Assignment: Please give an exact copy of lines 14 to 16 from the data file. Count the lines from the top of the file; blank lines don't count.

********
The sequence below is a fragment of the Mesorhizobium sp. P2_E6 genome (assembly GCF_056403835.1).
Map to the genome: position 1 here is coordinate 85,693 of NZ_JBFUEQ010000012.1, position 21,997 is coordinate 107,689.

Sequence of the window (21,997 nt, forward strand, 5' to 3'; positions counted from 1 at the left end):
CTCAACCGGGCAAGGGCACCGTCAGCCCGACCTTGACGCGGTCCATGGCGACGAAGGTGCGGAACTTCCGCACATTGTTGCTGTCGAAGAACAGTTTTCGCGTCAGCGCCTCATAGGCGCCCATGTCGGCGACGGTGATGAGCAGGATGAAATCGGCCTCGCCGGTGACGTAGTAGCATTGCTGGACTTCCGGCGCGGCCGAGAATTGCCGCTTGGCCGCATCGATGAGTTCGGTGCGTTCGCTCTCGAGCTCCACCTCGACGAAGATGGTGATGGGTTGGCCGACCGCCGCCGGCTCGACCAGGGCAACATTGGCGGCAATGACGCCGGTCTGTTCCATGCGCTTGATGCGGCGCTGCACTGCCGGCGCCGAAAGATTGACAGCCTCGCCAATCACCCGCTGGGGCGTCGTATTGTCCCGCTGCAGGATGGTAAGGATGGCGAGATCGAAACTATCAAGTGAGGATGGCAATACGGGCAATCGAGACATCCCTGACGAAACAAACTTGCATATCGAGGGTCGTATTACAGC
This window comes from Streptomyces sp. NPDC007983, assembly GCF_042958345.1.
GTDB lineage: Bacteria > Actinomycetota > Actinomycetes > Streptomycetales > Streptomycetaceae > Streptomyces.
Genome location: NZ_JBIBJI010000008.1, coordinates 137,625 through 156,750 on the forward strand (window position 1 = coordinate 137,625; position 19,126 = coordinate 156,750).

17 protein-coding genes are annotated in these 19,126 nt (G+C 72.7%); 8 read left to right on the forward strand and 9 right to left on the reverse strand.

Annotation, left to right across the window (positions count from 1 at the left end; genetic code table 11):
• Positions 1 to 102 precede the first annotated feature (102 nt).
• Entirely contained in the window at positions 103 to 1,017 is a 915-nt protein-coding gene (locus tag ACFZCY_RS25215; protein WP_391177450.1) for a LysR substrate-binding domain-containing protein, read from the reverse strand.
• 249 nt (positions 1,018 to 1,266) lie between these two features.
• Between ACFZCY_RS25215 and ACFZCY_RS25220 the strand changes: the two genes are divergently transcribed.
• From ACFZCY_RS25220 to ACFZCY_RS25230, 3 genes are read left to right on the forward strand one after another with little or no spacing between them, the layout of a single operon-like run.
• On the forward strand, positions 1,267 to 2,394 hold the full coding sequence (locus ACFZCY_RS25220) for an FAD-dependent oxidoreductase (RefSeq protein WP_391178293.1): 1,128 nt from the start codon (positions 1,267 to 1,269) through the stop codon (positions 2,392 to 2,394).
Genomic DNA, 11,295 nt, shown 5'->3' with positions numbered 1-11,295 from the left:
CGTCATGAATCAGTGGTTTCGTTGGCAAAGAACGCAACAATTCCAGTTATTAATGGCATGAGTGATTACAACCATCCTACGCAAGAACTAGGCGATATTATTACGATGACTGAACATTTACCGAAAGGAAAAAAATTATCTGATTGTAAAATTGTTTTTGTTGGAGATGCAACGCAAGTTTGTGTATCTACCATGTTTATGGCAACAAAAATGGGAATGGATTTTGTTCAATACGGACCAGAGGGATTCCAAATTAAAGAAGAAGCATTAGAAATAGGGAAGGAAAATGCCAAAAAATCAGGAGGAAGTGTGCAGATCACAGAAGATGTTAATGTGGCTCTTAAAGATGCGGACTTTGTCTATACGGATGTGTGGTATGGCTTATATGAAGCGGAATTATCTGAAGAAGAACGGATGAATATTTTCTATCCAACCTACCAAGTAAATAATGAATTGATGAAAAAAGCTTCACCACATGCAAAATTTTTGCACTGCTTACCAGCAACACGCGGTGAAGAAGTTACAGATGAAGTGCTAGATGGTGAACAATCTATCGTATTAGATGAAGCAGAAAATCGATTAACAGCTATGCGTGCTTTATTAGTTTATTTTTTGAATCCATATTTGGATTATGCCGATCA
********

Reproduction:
• From ACFZCY_RS25220 to ACFZCY_RS25230, 3 genes are read left to right on the forward strand one after another with little or no spacing between them, the layout of a single operon-like run.
• On the forward strand, positions 1,267 to 2,394 hold the full coding sequence (locus ACFZCY_RS25220) for an FAD-dependent oxidoreductase (RefSeq protein WP_391178293.1): 1,128 nt from the start codon (positions 1,267 to 1,269) through the stop codon (positions 2,392 to 2,394).
Genomic DNA, 11,295 nt, shown 5'->3' with positions numbered 1-11,295 from the left: